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I've had a very nice UP this pregancy and have been planning UC. But I had a dream and suddenly felt strongly like my intuition/baby/God/? was telling me to hire a midwife to come at the end or after labor. The day after my dream, I was parked next to a midwife's car - I looked her up and contacted her, and turns out she is very comfortable with coming and doing nothing but sitting on her hands. I'm just kind of seeing how it will go - maybe she will be there for the birth, maybe she won't make it but will be there to check up on us afterwards... I really feel strongly like there is a plan for this, and it will work out. If she is present, I wouldn't call it unassisted since that is a term used pretty exclusively for unattended births, but I would call it unhindered - and for me unhindered is my primary goal.
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#11 of 29 Old 09-14-2007, 07:02 PM
 
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Originally Posted by Kam View Post
We are planning a homebirth in December/January, and I have been seeing two midwives whom I hope will be in attendance on some level. My husband is a former OB (now child psychiatrist). This will be my third birth, second with midwives, and I've never had any birth complications. The more I read, however, the more I feel I'd like to try to birth this babe on my own without a lot of hands-on management. I'm really enjoying pamelamidwife's blog--so smart and honest--and it's gotten me thinking that unassisted but not unattended birth is a possibility. What do you all think? Is it an impossible fence? Are there resources for preparing for it? And most importantly, how do I go about addressing this issue with my CNM/CPM midwives, who are supportive and warm, but still very attached to their perenium management, "suctioning when necessary," and so forth? I made the mistake of using the "hands-off" term with one the other day, and I saw the disappointment fall across her face. She asked me later with some trepidation whether I was okay with Doppler use. I really need them to be supportive and positive and to believe in me if they will be there. Any advice on achieving this?
when i was pregnant with DS we toyed with the idea of someone being there, just in case. the more i thought about it, the more i felt that anyone's presence would be a hindrance. especially someone like your midwife, who is upset by your desire for a hands off experience. i'd be under pressure, one way or another.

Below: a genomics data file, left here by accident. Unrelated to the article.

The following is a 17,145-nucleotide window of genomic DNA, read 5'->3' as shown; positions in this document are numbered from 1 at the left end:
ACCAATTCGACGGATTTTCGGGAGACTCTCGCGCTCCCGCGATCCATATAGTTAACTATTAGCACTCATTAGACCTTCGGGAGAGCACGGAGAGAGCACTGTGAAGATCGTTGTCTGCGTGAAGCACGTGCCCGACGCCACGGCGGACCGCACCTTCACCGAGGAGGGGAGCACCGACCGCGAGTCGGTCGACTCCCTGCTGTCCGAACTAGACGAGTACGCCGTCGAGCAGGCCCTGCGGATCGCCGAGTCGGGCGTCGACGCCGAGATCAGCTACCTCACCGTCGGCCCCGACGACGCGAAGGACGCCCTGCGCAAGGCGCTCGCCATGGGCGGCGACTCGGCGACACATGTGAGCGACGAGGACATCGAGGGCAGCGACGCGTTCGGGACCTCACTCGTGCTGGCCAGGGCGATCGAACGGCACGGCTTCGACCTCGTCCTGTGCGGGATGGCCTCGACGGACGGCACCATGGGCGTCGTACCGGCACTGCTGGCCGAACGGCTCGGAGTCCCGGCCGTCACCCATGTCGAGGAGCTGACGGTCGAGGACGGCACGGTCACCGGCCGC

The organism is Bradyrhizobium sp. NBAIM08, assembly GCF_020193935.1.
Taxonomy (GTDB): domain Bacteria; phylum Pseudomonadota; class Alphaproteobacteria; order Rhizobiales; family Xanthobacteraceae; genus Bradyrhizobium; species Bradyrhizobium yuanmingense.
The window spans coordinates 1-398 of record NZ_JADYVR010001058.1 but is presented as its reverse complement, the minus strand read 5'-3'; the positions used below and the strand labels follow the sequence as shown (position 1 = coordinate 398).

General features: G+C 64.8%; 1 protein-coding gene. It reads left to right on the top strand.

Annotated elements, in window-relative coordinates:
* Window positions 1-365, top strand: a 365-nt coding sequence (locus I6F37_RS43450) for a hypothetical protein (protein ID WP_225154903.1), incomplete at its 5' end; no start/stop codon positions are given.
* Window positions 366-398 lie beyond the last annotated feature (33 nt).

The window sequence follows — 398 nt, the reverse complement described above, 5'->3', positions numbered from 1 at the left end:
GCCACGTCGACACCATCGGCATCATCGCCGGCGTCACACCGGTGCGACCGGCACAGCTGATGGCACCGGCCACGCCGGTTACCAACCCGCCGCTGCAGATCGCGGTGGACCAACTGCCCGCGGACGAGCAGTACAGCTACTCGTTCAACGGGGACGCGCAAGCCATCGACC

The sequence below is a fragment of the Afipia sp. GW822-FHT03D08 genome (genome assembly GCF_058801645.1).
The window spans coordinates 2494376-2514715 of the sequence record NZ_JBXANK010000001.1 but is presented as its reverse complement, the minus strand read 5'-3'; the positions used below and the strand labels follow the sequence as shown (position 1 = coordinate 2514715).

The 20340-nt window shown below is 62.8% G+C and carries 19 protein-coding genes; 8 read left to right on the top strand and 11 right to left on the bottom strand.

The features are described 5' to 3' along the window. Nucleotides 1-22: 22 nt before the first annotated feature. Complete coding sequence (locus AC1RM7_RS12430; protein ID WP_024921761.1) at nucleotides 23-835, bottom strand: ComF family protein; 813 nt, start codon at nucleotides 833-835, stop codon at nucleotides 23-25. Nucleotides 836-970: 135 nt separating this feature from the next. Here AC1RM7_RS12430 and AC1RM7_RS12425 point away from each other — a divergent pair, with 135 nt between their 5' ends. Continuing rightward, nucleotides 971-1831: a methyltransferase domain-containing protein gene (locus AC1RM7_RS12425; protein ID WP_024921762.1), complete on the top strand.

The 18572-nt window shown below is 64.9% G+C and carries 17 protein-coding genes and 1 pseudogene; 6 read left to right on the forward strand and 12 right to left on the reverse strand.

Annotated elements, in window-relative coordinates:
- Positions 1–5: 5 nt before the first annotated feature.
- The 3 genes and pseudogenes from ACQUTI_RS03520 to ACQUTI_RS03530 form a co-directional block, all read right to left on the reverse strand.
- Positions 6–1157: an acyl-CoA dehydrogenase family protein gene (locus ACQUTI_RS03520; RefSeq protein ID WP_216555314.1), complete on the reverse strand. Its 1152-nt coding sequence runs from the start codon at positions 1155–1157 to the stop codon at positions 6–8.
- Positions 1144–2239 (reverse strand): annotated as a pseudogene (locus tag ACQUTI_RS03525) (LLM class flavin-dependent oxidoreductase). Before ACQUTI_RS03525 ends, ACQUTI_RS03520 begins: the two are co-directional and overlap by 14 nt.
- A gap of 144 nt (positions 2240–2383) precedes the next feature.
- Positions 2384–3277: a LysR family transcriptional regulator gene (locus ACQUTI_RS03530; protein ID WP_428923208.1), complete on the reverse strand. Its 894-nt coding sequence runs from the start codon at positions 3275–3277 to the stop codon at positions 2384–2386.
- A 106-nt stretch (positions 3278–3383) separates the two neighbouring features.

if they are showing hesitation, and are not completely there for you, this will influence you a great deal, even if they are not in the room with you. even if they say they will be, but you sense reservation, the situation has a potential to be stressful.

do you think there is another way for your DH to heal? i think going into a UC that it will be a healing experience for someone else, can be stressful as well.

i have no real advice on how to achieve this. our plan was to have a doula who was a midwife in new zealand and not allowed to practice in canada. her purpose was to be DD's support person, and to let us know if she thought i needed to transfer (if we asked her). it was a bit of reassurance for DH as well. ultimately she didn't make it to the birth, and i was so glad.

up until recently DH felt that UC was great, but if we had a chance to have a midwife, that would be even better. i told him that a midwife at my birth is not my idea birth, and we talked about it. i feel very confident and secure in my decision to UC, and i think it is contagious, as DH is gradually thinking, that UC is pretty good without any backups.
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#12 of 29 Old 09-16-2007, 03:36 PM - Thread Starter
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Wow. You all are so accepting of my not-quite-UC birth hopes. Thanks for the thoughts. I'm thinking maybe I'll post this in the professionals' forum, or maybe just write to Pamela and ask her about approaching my midwives. It really is a fragile relationship--we've only just met, after all, and only a few times. Hard to put so much trust (with my baby's birth, and their state licensure and professional reputation at stake) in a near-stranger. I'm not sure they really know where I"m coming from, and I'm not totally sure where they are coming from, although I'm starting to get a feel for it. I wish Naoli Vinaver Lopez would fly up for this birth!

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Originally Posted by AbbieB View Post
To me it's more important to feel comfortable and relaxed then try to stay within a strict definition of an experience I am looking to have. Part of me being relaxed is knowing that DH is relaxed so that meant having a professional available as immediate backup. DH gets his comfort needs met and I can have a relaxed DH present, part of my comfort needs.
That really sums it up for me, Abbie. I don't care whether what we do is technically one thing or another. I just want the chance to do what feels right and safe in the moment without having to feel guilty or pressured or whatever.
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#13 of 29 Old 09-16-2007, 03:57 PM